I was just catching up on a couple of VMworld sessions. One session that stood out to me was most definitely once again the session by Chris Wolf and Daniel Beveridge. I am not going to write up a full coverage of it, as it is mostly very similar to the session they did in the US which I posted about here.
However, what is interesting in the European edition is that Regis Duchesne comes up on stage after about 38 minutes in and he starts discussing and demoing ESXi on ARM, but more impressively ESXi on top of a Raspberry Pi. Note that these machines have very limited memory (1GB) and little CPU (64-bit SoC @ 1.4GHz) resources, and are low powered! Gotta love an intro as well that includes “been at VMware for about 20 years”.
Very interesting to see that Regis and the team managed to get ESXi booting on an RPI 3b, but also that it only uses about 500MB of the memory, which would leave room to boot one VM as Regis points out if you are lucky. One example of a use case is to use this machine as a physical vSAN Witness host for 2 host configurations. This was the immediate use case I had in mind as well for this! (Although preferably a configuration with a bit more CPU power and memory would be preferred!)
Regis also mentions the option to run 1 VM on an RPi3, but you could, of course, have multiple RPi’s running and connect them using a 1GbE switch so the VMs can communicate with each other, you could even create a cluster and move VMs between RPi’s when you are doing maintenance at the edge. Or even more VMs could potentially run on an RPi and you could use it as an IoT gateway. As Regis points out, what is great about ESXi is that it already provides isolation and QoS for VMs, which ensures that all apps running on an IoT gateway would get their fair share of resources. (Eliminate the noisy neighbor problems) Note that this is a project and very much at an alpha stage, nowhere close to being available for customers or partners, but as Regis points out… if you are a customer or partner doing things at the edge and interesting in this please let us know. The team is looking for design partners to better understand the different use case, to ensure they build something which can be useful for customers! (You can leave a comment here, let us know what you are looking to do with it and I will connect you with the right folks.)
Hi Duncan, for your french readers, I posted a news regarding the interview feedback of Régis at VMworld Barcelona last Wednesday. You can find this post here https://vblog.io/esxi-arm-retour-sur-le-portage-vers-raspberry-pi/
Duncan Epping says
Awesome, thanks Cedric for sharing.
I would love to test it, just to see what I could do. Maybe as vSan whitness or as a device for VIC
Andreas Peetz says
It will be very difficult to use a Raspberry Pi as Witness appliance unless the way the witness works will fundamentely change. Even if you are able to attach the necessary storage to it you still have a minimum memory requirement that currently it 8 GB even for tiny deployments.
Duncan Epping says
Yes the engineering team understands that. 3 years ago people also said that running ESXi on ARM was impossible, but the the team has it working now on a 1GB device. All optimizations go back in to core ESXi, making it leaner and meaner than ever before. And although of course an RPi is not enterprise grade, there are various other low powered and low resource ARM devices that could be an option, that may work, running through crazy use cases like these can lead to innovation in other spaces.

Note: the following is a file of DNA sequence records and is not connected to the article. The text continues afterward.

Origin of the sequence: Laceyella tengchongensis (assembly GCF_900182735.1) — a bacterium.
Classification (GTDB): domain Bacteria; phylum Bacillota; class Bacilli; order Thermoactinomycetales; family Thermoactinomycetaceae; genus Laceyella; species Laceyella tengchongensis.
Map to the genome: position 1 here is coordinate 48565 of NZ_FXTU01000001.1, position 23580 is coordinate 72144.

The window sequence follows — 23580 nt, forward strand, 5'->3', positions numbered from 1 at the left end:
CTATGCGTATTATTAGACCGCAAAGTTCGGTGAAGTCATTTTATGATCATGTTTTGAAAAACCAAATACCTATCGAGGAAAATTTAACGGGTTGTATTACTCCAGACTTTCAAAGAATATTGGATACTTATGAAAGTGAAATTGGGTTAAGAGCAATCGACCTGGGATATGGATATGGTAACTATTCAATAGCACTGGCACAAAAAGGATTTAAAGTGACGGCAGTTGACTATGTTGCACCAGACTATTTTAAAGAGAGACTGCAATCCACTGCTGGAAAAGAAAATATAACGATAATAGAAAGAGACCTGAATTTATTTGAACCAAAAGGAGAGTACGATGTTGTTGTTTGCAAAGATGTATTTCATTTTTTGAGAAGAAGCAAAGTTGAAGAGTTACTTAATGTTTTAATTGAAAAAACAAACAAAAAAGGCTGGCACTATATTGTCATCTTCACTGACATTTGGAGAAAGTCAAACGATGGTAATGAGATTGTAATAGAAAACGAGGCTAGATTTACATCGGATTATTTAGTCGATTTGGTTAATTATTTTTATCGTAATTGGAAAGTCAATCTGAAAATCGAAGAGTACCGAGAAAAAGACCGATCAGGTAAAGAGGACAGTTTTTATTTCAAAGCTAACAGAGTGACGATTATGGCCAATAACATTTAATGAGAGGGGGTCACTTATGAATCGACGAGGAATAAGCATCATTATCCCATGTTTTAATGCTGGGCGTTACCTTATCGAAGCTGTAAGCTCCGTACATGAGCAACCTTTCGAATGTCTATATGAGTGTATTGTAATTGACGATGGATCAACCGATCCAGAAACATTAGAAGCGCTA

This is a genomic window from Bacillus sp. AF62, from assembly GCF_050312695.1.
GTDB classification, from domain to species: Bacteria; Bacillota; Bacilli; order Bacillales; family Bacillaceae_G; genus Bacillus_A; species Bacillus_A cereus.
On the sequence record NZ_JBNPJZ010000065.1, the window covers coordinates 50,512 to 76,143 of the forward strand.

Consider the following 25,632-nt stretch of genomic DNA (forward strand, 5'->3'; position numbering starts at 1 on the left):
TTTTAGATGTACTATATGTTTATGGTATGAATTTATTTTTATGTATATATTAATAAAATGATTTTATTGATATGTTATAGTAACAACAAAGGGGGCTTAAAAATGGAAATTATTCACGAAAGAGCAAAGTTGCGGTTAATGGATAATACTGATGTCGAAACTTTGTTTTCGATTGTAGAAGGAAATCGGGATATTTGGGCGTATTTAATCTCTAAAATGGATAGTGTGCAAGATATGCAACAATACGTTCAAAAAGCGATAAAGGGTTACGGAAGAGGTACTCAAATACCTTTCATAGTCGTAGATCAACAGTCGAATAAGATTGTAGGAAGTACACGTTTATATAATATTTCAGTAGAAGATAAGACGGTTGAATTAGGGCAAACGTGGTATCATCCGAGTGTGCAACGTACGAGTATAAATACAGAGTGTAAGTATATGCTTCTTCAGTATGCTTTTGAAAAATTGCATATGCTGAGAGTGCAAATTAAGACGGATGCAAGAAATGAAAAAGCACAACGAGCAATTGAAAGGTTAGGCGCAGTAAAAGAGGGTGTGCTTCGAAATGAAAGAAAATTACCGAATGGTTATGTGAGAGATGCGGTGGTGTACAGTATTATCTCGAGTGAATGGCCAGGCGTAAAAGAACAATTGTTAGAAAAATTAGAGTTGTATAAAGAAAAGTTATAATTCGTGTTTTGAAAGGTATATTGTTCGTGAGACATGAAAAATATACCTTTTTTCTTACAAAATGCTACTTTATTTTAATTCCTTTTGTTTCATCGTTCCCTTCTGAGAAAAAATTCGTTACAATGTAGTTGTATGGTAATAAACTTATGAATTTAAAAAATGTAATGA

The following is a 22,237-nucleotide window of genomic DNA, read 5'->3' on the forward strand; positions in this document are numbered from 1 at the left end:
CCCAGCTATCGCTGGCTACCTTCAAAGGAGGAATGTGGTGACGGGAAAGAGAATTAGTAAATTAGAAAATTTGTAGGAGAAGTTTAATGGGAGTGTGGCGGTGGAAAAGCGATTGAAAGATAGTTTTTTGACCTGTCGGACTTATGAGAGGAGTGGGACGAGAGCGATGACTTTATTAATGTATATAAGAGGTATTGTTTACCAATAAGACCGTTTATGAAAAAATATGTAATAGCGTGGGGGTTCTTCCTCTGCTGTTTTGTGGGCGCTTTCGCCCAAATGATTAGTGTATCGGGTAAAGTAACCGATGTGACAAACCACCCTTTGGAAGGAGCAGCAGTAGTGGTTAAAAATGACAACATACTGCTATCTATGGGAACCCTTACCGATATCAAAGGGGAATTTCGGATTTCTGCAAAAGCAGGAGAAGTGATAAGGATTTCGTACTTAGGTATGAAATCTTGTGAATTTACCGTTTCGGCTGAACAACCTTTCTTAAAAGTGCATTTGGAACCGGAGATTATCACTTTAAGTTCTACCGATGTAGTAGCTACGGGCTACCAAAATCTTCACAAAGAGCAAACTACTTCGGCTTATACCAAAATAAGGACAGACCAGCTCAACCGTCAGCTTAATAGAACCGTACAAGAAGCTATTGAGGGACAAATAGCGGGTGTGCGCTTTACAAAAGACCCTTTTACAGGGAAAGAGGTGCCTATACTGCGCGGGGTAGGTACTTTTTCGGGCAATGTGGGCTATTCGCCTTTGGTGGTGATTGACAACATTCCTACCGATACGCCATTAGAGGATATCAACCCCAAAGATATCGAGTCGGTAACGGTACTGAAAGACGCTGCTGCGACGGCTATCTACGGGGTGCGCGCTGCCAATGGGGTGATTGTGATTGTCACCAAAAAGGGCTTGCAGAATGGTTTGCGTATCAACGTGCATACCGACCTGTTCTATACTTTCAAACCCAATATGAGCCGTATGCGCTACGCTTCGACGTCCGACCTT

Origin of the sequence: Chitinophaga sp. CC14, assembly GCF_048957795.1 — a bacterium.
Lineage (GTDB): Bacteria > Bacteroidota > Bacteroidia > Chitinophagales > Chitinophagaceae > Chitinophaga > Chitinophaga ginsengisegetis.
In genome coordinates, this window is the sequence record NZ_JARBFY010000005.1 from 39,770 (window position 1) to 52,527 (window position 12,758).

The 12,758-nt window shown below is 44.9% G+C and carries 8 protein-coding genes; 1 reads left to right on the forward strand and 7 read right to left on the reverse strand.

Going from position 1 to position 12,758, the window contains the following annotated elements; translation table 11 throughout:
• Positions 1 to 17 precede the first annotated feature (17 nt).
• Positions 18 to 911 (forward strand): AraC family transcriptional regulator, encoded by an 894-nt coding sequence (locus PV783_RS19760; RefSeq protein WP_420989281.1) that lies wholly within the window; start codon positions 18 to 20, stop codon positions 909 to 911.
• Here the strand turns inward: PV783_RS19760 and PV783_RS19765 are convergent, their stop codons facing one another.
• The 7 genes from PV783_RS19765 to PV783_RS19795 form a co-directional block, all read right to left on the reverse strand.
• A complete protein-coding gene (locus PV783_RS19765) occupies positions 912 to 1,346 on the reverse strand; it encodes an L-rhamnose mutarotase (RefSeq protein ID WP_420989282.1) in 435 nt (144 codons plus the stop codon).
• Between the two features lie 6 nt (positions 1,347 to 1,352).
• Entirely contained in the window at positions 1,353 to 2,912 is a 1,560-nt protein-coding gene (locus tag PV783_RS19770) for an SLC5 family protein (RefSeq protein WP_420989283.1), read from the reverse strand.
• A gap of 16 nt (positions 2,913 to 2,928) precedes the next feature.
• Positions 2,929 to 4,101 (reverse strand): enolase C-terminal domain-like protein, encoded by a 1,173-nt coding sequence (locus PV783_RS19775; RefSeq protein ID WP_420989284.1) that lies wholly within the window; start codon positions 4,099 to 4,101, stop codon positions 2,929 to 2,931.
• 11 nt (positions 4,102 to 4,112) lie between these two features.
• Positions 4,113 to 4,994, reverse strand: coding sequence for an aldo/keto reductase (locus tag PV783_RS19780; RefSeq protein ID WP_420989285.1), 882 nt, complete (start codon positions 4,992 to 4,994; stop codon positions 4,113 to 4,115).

Andreas Peetz says
I completely agree with that! Having ESXi available on ARM is great for Edge/IOT, and running it on the Raspberry Pi (and similar low end ARM devices) is super cool, even if it’s only good for home labs / testing / learning etc. Indeed this is driven by innovation and will drive new innovation itself. The extent of innovation is one of the key drivers that differentiates VMware from its competitors and other big players. Keep up the good work!
NTN Labs says
Gosh I’ve been thinking about this for months… Please let me try it guys, my use case is my cellar…
Hey Duncan, do you have any thoughts or reservations about possible performance implications from running a vSAN Witness node on a low-power device like a Pi, NAS, etc? Let’s for now ignore all aforementioned storage/memory hurdles and focus on CPU.
I’ve been running a witness appliance on a laptop via Workstation, and it’s been quite performant. I’m now trying to see if I can take the laptop out of the picture, running a new vSAN witness appliance on a Synology DS1515+ NAS (Intel Atom C2538 2.4GHz).
As a standalone ESXi VM, it *seems* fine so far, if noticeably a few seconds slower at basics like host info-gathering of installed vibs in VC for that host (working on devising more intensive comparisons).
It’s on SSD storage, and ESXi largely operates in RAM after boot, so I figure it’s all CPU now. Not doing any actual vSAN stuff just yet with this test appliance.
In short, I’m sitting here wondering, will vSAN be noticeably slower if I moved to what is very much expected to be a slower witness appliance?
Duncan Epping says
I doubt you will notice a performance difference. We tolerate up to 500ms of latency for the witness, IO is not impacted by that latency.
Having said that, I don’t think that using an RPi will be realistic as vSAN has certain memory requirements, but it does show what VMware is capable of doing, and that VMware is capable of optimizing the stack in such a way that it can run with very little resources.
Thanks for your thoughts – I know it was a bit aside from the intent of your post, so it’s appreciated. And yes, it’s pretty impressive!